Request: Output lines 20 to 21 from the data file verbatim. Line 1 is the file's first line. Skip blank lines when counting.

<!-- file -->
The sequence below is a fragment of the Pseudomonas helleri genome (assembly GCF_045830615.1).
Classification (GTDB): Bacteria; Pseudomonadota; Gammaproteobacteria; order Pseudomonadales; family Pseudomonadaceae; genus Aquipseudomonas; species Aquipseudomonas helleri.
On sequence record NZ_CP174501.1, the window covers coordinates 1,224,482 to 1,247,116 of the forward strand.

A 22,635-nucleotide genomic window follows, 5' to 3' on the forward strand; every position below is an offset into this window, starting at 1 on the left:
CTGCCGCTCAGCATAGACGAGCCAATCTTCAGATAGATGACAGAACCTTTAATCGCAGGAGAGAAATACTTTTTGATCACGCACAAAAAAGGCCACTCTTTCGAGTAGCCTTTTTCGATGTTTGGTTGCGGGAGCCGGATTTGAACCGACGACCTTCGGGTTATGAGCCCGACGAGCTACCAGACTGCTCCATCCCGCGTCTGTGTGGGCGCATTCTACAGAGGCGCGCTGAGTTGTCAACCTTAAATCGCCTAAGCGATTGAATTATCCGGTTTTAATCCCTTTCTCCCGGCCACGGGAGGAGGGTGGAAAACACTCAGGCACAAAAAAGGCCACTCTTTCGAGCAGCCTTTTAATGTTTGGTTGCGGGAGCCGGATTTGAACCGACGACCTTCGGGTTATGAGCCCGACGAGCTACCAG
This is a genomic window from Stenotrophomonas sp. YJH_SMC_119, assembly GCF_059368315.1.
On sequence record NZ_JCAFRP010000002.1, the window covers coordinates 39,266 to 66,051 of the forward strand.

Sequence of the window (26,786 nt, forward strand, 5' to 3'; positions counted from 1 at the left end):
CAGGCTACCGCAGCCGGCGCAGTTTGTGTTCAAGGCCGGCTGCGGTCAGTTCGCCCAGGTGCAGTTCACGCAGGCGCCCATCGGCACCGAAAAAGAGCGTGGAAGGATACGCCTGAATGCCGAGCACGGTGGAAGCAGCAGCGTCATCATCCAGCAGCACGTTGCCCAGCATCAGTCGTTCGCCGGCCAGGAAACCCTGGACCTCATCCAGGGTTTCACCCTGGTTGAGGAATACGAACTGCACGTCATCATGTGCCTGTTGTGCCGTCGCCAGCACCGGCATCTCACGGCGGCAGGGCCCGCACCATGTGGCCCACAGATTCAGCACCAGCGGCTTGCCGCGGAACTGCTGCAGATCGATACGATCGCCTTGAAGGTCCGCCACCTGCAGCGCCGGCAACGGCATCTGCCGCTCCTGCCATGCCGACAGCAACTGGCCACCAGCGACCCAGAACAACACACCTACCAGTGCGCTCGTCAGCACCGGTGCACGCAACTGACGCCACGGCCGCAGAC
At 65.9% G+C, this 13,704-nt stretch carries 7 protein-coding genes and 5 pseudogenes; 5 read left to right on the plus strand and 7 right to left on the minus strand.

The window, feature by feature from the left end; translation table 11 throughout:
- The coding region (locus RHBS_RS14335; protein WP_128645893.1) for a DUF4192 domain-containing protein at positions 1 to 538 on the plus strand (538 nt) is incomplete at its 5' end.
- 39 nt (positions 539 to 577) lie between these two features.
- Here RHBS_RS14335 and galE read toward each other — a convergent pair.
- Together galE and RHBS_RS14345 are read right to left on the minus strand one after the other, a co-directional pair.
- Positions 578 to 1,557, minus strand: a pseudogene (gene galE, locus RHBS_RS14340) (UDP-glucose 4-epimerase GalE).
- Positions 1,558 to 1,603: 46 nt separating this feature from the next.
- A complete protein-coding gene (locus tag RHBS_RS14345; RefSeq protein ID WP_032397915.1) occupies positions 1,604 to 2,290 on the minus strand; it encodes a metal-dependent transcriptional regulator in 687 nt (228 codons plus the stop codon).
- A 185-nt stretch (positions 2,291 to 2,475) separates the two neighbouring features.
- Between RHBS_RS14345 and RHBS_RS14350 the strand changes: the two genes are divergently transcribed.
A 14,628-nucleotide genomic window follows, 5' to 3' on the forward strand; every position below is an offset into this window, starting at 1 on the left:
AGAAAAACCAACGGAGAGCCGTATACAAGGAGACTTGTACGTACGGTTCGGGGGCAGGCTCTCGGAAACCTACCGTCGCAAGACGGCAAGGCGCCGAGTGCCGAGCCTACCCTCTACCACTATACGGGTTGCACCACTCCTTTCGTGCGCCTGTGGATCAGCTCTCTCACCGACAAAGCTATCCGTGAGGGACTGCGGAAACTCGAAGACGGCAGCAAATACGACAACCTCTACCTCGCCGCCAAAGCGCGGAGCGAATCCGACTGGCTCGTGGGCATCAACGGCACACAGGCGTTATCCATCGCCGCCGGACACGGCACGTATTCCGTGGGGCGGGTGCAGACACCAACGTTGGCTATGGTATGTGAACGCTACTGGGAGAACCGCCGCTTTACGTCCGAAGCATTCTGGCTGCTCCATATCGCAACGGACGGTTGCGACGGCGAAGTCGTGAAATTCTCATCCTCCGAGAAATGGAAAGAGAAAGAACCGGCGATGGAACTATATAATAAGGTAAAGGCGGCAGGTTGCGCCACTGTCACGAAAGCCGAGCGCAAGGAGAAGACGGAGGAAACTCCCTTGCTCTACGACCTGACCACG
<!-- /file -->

- Between RHBS_RS14345 and RHBS_RS14350 the strand changes: the two genes are divergently transcribed.
A 14,628-nucleotide genomic window follows, 5' to 3' on the forward strand; every position below is an offset into this window, starting at 1 on the left: